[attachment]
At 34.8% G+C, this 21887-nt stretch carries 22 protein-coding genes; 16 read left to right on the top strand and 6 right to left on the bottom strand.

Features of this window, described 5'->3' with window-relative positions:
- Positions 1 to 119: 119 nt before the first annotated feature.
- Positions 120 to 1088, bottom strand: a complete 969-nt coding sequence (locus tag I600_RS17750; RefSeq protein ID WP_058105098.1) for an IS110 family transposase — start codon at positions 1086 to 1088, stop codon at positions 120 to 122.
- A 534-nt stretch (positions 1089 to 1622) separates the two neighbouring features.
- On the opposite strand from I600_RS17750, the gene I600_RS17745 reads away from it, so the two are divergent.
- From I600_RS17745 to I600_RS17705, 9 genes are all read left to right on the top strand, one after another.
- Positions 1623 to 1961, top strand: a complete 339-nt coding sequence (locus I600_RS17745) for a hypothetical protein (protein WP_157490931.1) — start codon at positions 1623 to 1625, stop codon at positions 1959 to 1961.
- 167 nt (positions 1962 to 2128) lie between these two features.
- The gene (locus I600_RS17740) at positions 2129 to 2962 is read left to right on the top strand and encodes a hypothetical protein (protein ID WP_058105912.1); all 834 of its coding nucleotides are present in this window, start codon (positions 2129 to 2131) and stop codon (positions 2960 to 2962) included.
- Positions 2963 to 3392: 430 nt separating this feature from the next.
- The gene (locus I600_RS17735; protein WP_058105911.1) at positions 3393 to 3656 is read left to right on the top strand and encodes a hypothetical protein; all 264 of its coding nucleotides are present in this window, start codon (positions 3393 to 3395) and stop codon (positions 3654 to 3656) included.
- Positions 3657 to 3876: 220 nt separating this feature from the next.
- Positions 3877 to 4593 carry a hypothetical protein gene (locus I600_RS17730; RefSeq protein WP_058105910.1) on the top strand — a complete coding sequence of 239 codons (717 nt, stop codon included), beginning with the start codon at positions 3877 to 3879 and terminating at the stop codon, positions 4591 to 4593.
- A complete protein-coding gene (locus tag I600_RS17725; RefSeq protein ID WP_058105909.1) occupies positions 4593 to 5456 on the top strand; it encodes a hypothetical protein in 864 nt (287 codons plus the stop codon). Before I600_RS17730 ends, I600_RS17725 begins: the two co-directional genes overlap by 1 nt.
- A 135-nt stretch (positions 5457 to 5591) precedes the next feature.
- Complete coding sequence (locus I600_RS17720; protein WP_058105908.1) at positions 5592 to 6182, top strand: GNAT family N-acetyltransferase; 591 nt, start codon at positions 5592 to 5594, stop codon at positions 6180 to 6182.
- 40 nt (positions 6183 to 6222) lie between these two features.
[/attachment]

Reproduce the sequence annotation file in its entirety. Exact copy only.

At 34.8% G+C, this 21887-nt stretch carries 22 protein-coding genes; 16 read left to right on the top strand and 6 right to left on the bottom strand.

Features of this window, described 5'->3' with window-relative positions:
- Positions 1 to 119: 119 nt before the first annotated feature.
- Positions 120 to 1088, bottom strand: a complete 969-nt coding sequence (locus tag I600_RS17750; RefSeq protein ID WP_058105098.1) for an IS110 family transposase — start codon at positions 1086 to 1088, stop codon at positions 120 to 122.
- A 534-nt stretch (positions 1089 to 1622) separates the two neighbouring features.
- On the opposite strand from I600_RS17750, the gene I600_RS17745 reads away from it, so the two are divergent.
- From I600_RS17745 to I600_RS17705, 9 genes are all read left to right on the top strand, one after another.
- Positions 1623 to 1961, top strand: a complete 339-nt coding sequence (locus I600_RS17745) for a hypothetical protein (protein WP_157490931.1) — start codon at positions 1623 to 1625, stop codon at positions 1959 to 1961.
- 167 nt (positions 1962 to 2128) lie between these two features.
- The gene (locus I600_RS17740) at positions 2129 to 2962 is read left to right on the top strand and encodes a hypothetical protein (protein ID WP_058105912.1); all 834 of its coding nucleotides are present in this window, start codon (positions 2129 to 2131) and stop codon (positions 2960 to 2962) included.
- Positions 2963 to 3392: 430 nt separating this feature from the next.
- The gene (locus I600_RS17735; protein WP_058105911.1) at positions 3393 to 3656 is read left to right on the top strand and encodes a hypothetical protein; all 264 of its coding nucleotides are present in this window, start codon (positions 3393 to 3395) and stop codon (positions 3654 to 3656) included.
- Positions 3657 to 3876: 220 nt separating this feature from the next.
- Positions 3877 to 4593 carry a hypothetical protein gene (locus I600_RS17730; RefSeq protein WP_058105910.1) on the top strand — a complete coding sequence of 239 codons (717 nt, stop codon included), beginning with the start codon at positions 3877 to 3879 and terminating at the stop codon, positions 4591 to 4593.
- A complete protein-coding gene (locus tag I600_RS17725; RefSeq protein ID WP_058105909.1) occupies positions 4593 to 5456 on the top strand; it encodes a hypothetical protein in 864 nt (287 codons plus the stop codon). Before I600_RS17730 ends, I600_RS17725 begins: the two co-directional genes overlap by 1 nt.
- A 135-nt stretch (positions 5457 to 5591) precedes the next feature.
- Complete coding sequence (locus I600_RS17720; protein WP_058105908.1) at positions 5592 to 6182, top strand: GNAT family N-acetyltransferase; 591 nt, start codon at positions 5592 to 5594, stop codon at positions 6180 to 6182.
- 40 nt (positions 6183 to 6222) lie between these two features.